Well, folks, it ends tonight. And I, for one, am very sorry. I know that we (meaning my media brethren) talk seriously about Oscars four to five months a year, but I could go at least nine. I wish there were public caucuses, even debates. And I don’t know about you, I’m already thinking about 2015, when it seems to me that Amy Adams is a lock. True, I don’t know actually if she’s in anything, but I’d vote for her just based on her losing so many times. Maybe she’ll win tonight, but I doubt it. Cate Blanchett was pretty much a sure shot before she was publicly called out by Dylan Farrow, and it’s hard to imagine she won’t get the sympathy vote, too. Poor dumb actress hit with guilt by association. Of all the crap luck.
We should, of course, be talking about Kiev and not the Oscars, but I’ll defer to my betters. In other news: Alain Resnais has died at 91 and no one was taking the kind of formal chances he did at that or any age. He got better and better.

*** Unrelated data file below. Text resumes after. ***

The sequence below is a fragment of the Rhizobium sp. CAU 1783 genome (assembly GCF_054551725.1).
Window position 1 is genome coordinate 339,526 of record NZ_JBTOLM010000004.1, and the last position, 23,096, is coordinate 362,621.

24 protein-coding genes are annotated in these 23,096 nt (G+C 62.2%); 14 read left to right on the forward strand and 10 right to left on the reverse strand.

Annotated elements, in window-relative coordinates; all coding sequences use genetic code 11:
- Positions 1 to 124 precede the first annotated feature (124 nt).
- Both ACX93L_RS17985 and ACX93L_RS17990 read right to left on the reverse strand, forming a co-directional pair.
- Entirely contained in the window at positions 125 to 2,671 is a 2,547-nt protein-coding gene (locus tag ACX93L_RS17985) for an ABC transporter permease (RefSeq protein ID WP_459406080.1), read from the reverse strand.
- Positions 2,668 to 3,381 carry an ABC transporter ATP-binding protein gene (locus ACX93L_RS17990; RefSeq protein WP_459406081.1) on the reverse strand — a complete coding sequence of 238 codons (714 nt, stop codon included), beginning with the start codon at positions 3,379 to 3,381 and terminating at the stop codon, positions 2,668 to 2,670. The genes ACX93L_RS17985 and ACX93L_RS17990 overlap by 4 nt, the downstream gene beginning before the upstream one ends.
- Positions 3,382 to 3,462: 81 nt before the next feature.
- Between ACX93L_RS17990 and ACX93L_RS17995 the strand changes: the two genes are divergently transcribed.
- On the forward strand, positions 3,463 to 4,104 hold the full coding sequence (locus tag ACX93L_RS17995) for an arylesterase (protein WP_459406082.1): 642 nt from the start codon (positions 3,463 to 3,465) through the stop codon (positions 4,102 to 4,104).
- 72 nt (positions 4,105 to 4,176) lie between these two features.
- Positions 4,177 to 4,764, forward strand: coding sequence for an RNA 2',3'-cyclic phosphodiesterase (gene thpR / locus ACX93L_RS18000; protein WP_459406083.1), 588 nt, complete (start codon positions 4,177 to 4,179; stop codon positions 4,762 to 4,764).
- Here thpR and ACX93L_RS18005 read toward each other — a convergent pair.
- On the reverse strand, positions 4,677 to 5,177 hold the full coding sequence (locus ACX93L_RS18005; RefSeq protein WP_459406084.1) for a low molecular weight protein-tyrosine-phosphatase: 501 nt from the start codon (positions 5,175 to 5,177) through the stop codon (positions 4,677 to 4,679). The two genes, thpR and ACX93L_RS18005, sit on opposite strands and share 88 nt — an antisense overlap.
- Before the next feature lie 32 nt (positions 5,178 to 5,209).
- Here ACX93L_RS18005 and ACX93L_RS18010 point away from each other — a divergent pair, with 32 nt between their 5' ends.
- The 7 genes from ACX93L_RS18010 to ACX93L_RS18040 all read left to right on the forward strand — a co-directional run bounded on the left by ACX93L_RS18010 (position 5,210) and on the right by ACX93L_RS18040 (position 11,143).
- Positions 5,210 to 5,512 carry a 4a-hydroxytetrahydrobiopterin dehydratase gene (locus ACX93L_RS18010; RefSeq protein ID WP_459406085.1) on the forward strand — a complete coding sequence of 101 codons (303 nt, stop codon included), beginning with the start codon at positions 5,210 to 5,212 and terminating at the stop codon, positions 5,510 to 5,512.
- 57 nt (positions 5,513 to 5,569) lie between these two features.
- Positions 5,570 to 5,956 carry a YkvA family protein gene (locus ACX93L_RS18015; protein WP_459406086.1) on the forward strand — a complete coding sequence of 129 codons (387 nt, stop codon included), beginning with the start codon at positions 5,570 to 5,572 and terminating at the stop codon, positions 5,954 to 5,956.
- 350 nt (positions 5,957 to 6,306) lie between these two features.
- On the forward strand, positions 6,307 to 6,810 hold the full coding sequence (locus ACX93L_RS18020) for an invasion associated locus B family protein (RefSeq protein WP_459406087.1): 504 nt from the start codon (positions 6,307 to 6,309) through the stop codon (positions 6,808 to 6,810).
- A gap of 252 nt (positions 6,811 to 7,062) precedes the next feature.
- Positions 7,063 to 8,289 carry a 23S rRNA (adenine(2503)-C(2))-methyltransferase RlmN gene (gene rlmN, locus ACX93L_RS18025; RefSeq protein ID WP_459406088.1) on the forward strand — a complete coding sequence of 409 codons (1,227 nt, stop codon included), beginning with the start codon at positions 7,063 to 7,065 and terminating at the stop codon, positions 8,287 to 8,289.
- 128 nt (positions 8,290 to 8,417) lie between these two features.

Closer to our subject, the Razzies were announced and I find myself outraged. Did I give Movie 43 a good review? No. But I feel kind of bad now that I didn’t cut it more slack. Its makers attempted something unusual: a fast, unpretentious, filthy, scatological comedy with big stars. The movie aims so low it kind of aims high, if you know what I mean. The Razzies need to stop going for low-hanging fruit. I don’t think any of its Worst Actor nominees stank up the screen like Michael Fassbender doing his Richard III number in 12 Years a Slave, but critics reviewed that performance on their knees.
As for the most suspenseful race, Best Picture, I suspect the three-way race will resolve itself as follows: The two “escapist” movies will cancel each other out and 12 Years will ease in. The Academy is known for its social conscience, even if in the homes of many of its richest members, menial employees are forbidden from speaking unless spoken to and of looking their employers in the eye.
Many times when I think about the Academy awards, I go back to 1983, when two of the smartest and truest mainstream blockbusters were up for Best Picture, E.T. and Tootsie. The winner of course was Gandhi. And happy though I am that the man was briefly a household name in America, the movie was a middlebrow beanbag.
12 Years a Slave isn’t that by a long shot, but it will inspire the same impulse: We, the Academy, wish to present ourselves to the world as people who are not merely against slavery but pro anti-slavery.
Join me and Bilge Ebiri for more opining at 8:15 here at Vulture, when we will be live-blogging the ceremony together.